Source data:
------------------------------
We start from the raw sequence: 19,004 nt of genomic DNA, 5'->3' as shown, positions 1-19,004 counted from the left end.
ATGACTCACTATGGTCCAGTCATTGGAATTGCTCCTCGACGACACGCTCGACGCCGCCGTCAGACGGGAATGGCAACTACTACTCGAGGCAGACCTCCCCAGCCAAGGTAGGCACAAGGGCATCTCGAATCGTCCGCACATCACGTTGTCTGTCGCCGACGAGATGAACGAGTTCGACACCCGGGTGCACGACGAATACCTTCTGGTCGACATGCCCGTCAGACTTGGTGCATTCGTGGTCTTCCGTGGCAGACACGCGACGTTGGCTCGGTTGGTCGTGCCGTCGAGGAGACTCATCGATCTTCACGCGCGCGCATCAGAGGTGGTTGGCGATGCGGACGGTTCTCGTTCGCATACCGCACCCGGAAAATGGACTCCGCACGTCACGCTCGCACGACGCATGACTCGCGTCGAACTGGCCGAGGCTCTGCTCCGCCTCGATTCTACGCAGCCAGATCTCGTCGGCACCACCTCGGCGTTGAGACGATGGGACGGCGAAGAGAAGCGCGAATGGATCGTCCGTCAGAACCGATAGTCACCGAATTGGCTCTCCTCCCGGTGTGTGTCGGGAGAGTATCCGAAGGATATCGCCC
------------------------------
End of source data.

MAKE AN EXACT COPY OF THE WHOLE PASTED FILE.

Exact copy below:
We start from the raw sequence: 19,004 nt of genomic DNA, 5'->3' as shown, positions 1-19,004 counted from the left end.
ATGACTCACTATGGTCCAGTCATTGGAATTGCTCCTCGACGACACGCTCGACGCCGCCGTCAGACGGGAATGGCAACTACTACTCGAGGCAGACCTCCCCAGCCAAGGTAGGCACAAGGGCATCTCGAATCGTCCGCACATCACGTTGTCTGTCGCCGACGAGATGAACGAGTTCGACACCCGGGTGCACGACGAATACCTTCTGGTCGACATGCCCGTCAGACTTGGTGCATTCGTGGTCTTCCGTGGCAGACACGCGACGTTGGCTCGGTTGGTCGTGCCGTCGAGGAGACTCATCGATCTTCACGCGCGCGCATCAGAGGTGGTTGGCGATGCGGACGGTTCTCGTTCGCATACCGCACCCGGAAAATGGACTCCGCACGTCACGCTCGCACGACGCATGACTCGCGTCGAACTGGCCGAGGCTCTGCTCCGCCTCGATTCTACGCAGCCAGATCTCGTCGGCACCACCTCGGCGTTGAGACGATGGGACGGCGAAGAGAAGCGCGAATGGATCGTCCGTCAGAACCGATAGTCACCGAATTGGCTCTCCTCCCGGTGTGTGTCGGGAGAGTATCCGAAGGATATCGCCC